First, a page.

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Nor yet, alas ! the dreadful work is done;
Repairs the wrongs that Quito's sons sustain'd, While o'er the parent clime prowls Murder unrestrain'd.
Not all the blood at Talavera shed,
Ere the Frank robber turn him from his spoil,
And thou, my friend !—since unavailing woe
While Glory crowns so many a meaner crest!
Oh, known the earliest, and esteem'd the most !67
Till my frail frame return to whence it rose, and mourn's and mourner lie united in repose.
Here is one fytte of Harold's pilgrimage :
Lands that contain the monuments of Eld,
NOTES TO CANTO THE FIRST.
1.-Stanza i., line 6. Yes! sigh'd o'er Delphi's long deserted shrine, The little village of Castri stands partly on the site of Delphi. Along the path of the mountain, from Chrysso, are the remains of sepulchres hewn in and from the rock :-"One," said the guide, "of a king who broke his neck hunting." His majesty had certainly chosen the fittest spot for such an achievement. A little above Castri is a cave, siipposed the Pythian, of immense depth; the upper part of it is paved, and now a cowhouse. On the other side of Castri stands a Greek monastery; some way above which is the cleft in the rock, with a range of caverns difficult of ascent, and apparently leading to the interior of the mountain; probably to the Corycian Cavern mentioned by Pansanias. From this part descend the fountain and the “Dews of Castalie."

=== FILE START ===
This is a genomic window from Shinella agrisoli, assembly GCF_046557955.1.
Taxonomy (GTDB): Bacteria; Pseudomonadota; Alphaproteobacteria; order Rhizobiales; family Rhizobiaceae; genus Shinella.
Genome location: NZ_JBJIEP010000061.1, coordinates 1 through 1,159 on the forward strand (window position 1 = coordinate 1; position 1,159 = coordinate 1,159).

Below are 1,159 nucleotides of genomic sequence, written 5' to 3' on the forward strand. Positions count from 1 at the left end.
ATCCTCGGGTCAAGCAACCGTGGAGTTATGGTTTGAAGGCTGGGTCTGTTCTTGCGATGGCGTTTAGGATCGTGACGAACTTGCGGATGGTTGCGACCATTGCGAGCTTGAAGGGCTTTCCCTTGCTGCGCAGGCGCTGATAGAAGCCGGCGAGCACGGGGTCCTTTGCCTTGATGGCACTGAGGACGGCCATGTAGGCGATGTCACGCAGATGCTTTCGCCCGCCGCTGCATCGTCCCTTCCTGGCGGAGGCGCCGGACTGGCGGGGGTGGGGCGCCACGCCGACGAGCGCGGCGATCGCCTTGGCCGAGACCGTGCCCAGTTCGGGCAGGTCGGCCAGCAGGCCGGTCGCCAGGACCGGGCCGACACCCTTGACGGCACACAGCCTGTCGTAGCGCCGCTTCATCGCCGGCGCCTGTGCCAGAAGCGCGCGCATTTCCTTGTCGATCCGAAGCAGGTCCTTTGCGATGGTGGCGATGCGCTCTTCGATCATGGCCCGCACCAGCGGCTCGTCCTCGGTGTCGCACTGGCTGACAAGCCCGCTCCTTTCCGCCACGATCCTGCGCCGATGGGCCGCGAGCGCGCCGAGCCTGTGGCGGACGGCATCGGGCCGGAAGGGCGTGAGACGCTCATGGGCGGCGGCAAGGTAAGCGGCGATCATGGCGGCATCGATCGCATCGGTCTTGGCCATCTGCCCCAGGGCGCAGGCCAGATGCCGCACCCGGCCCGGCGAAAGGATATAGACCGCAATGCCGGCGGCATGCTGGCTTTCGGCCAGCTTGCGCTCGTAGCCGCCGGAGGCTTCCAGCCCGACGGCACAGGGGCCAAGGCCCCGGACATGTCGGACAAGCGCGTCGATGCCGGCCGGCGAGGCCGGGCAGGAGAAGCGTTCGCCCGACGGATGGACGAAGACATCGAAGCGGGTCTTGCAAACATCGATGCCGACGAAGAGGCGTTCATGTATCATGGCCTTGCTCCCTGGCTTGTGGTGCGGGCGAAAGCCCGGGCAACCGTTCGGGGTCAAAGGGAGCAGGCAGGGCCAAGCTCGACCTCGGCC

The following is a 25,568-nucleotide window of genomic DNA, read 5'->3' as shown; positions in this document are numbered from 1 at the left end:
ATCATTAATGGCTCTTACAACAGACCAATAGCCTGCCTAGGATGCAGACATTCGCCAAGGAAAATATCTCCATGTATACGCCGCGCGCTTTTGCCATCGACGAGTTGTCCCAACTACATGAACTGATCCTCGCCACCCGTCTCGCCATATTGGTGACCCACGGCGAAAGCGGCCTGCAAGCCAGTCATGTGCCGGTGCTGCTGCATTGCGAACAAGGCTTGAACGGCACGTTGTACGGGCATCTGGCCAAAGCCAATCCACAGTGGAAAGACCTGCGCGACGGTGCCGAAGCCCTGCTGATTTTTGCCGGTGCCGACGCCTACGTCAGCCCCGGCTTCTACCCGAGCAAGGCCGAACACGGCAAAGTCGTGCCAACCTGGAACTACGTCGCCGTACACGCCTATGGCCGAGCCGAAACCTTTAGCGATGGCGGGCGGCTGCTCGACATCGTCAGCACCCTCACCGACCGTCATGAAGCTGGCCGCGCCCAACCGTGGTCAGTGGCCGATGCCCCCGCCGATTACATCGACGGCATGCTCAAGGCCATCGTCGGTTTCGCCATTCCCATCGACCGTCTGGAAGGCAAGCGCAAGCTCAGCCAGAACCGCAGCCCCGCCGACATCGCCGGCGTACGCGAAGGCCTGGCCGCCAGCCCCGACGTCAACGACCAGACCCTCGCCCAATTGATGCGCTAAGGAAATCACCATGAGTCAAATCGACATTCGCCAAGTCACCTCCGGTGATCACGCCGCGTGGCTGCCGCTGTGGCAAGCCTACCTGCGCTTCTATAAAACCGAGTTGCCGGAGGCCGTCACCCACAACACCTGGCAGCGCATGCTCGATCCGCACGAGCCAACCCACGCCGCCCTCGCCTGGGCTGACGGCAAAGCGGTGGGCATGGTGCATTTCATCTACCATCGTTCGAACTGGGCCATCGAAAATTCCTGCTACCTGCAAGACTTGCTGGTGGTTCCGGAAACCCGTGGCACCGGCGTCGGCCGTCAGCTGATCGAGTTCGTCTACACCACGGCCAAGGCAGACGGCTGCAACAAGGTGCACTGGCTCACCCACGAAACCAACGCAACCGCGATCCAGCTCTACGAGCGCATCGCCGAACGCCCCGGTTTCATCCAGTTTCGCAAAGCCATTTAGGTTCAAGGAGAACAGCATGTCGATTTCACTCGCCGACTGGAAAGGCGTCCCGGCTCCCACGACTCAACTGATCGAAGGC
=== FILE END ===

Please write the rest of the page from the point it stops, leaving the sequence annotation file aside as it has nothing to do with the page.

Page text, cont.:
(The opening stanza is not in the original MS.)
2.-Stanza ii., line 7.
With concubines," &c.-MS.
3.---Stanza v., line 3.
Had sigh'd to many though he loved but one, [The stanzas written to Mrs. Musters, on leaving England, are the best comment on the allusion in the text
"And I must from this land be gone,
4.-Stanza vi., line 5.
Apart he slalk'd in joyless reverie, 1" And straight he fell into a reverie."-MS.]
5.-Stanza vii., line 7. Now Paphian girls were known to sing and smile; [The old housekeeper at Newstead told Washington Irving, that the licentious life, and the paramours, were mainly a fiction. The interior at Newstead was often loose and irregular, but it never exhibited the profuse luxury and Satanic revelry which he here seems to indicate.]
6.-Stanza x., line 6. Yet deem not thence his breast a breast of steel: ["Yet deem him not from this with breast of steel.”—MS.)
7.-Stanza xi., line 2.
The Dalilahs," &c.-MS. The last line of the stanza is an allusion to Lord Byron's original intention to extend his travels to India.]
8.–Page 8, line 9.
" Come hither, hither, my little page! [This "little pago" was Robert Rushton, the son of one of Lord Byron's tenants. " Robert I take with me," says the poet, in a letter to his mother: “I like him, because, like myself, he seems a friendless animal." The boy being sickly, Lord Byron, on reaching Gibraltar, sent him back to England.)
9.–Page 8, line 16.
More merrily along."
So merrily along."--MS.)
10.--Page 8, line 18.
I fear not wave nor wind:
From fear of wave or wind."--MS.]
11.--Page 9, line 8.
Mine oun would not dry. (Here follows in the original MS.:
My Mother is a high-born dame,